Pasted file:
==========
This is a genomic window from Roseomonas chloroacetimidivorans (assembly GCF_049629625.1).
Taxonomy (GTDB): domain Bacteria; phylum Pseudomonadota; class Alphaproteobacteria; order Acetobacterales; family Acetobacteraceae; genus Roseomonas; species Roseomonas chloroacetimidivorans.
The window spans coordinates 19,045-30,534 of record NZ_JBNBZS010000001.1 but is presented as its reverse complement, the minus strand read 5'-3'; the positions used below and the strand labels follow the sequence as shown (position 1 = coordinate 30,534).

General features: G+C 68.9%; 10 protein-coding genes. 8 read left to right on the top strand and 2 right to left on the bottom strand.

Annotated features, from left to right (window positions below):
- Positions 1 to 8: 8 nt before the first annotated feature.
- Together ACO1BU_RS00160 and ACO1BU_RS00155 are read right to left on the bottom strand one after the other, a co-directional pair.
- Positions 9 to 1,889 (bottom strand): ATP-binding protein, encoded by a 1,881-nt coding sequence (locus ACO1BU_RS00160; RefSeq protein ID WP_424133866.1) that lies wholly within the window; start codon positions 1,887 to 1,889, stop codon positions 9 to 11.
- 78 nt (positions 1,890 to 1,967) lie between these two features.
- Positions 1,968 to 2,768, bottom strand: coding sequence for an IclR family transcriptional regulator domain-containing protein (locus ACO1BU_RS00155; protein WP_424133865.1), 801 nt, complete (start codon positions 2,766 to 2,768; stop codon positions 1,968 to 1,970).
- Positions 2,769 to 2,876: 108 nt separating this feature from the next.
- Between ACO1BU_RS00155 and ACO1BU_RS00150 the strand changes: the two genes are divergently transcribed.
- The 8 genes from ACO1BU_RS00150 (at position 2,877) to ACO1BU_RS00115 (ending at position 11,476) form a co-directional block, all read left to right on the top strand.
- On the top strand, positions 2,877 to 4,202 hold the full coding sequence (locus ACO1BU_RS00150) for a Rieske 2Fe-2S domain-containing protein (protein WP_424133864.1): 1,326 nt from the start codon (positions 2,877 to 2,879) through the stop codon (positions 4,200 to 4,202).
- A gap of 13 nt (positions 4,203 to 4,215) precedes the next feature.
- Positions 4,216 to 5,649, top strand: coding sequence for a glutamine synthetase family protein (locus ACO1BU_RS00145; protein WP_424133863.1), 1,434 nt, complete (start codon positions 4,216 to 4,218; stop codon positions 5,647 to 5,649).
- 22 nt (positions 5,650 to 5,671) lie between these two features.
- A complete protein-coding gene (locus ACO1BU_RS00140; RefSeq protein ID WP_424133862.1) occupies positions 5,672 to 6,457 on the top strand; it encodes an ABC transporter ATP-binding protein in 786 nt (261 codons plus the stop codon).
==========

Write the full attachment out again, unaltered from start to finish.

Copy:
This is a genomic window from Roseomonas chloroacetimidivorans (assembly GCF_049629625.1).
Taxonomy (GTDB): domain Bacteria; phylum Pseudomonadota; class Alphaproteobacteria; order Acetobacterales; family Acetobacteraceae; genus Roseomonas; species Roseomonas chloroacetimidivorans.
The window spans coordinates 19,045-30,534 of record NZ_JBNBZS010000001.1 but is presented as its reverse complement, the minus strand read 5'-3'; the positions used below and the strand labels follow the sequence as shown (position 1 = coordinate 30,534).

General features: G+C 68.9%; 10 protein-coding genes. 8 read left to right on the top strand and 2 right to left on the bottom strand.

Annotated features, from left to right (window positions below):
- Positions 1 to 8: 8 nt before the first annotated feature.
- Together ACO1BU_RS00160 and ACO1BU_RS00155 are read right to left on the bottom strand one after the other, a co-directional pair.
- Positions 9 to 1,889 (bottom strand): ATP-binding protein, encoded by a 1,881-nt coding sequence (locus ACO1BU_RS00160; RefSeq protein ID WP_424133866.1) that lies wholly within the window; start codon positions 1,887 to 1,889, stop codon positions 9 to 11.
- 78 nt (positions 1,890 to 1,967) lie between these two features.
- Positions 1,968 to 2,768, bottom strand: coding sequence for an IclR family transcriptional regulator domain-containing protein (locus ACO1BU_RS00155; protein WP_424133865.1), 801 nt, complete (start codon positions 2,766 to 2,768; stop codon positions 1,968 to 1,970).
- Positions 2,769 to 2,876: 108 nt separating this feature from the next.
- Between ACO1BU_RS00155 and ACO1BU_RS00150 the strand changes: the two genes are divergently transcribed.
- The 8 genes from ACO1BU_RS00150 (at position 2,877) to ACO1BU_RS00115 (ending at position 11,476) form a co-directional block, all read left to right on the top strand.
- On the top strand, positions 2,877 to 4,202 hold the full coding sequence (locus ACO1BU_RS00150) for a Rieske 2Fe-2S domain-containing protein (protein WP_424133864.1): 1,326 nt from the start codon (positions 2,877 to 2,879) through the stop codon (positions 4,200 to 4,202).
- A gap of 13 nt (positions 4,203 to 4,215) precedes the next feature.
- Positions 4,216 to 5,649, top strand: coding sequence for a glutamine synthetase family protein (locus ACO1BU_RS00145; protein WP_424133863.1), 1,434 nt, complete (start codon positions 4,216 to 4,218; stop codon positions 5,647 to 5,649).
- 22 nt (positions 5,650 to 5,671) lie between these two features.
- A complete protein-coding gene (locus ACO1BU_RS00140; RefSeq protein ID WP_424133862.1) occupies positions 5,672 to 6,457 on the top strand; it encodes an ABC transporter ATP-binding protein in 786 nt (261 codons plus the stop codon).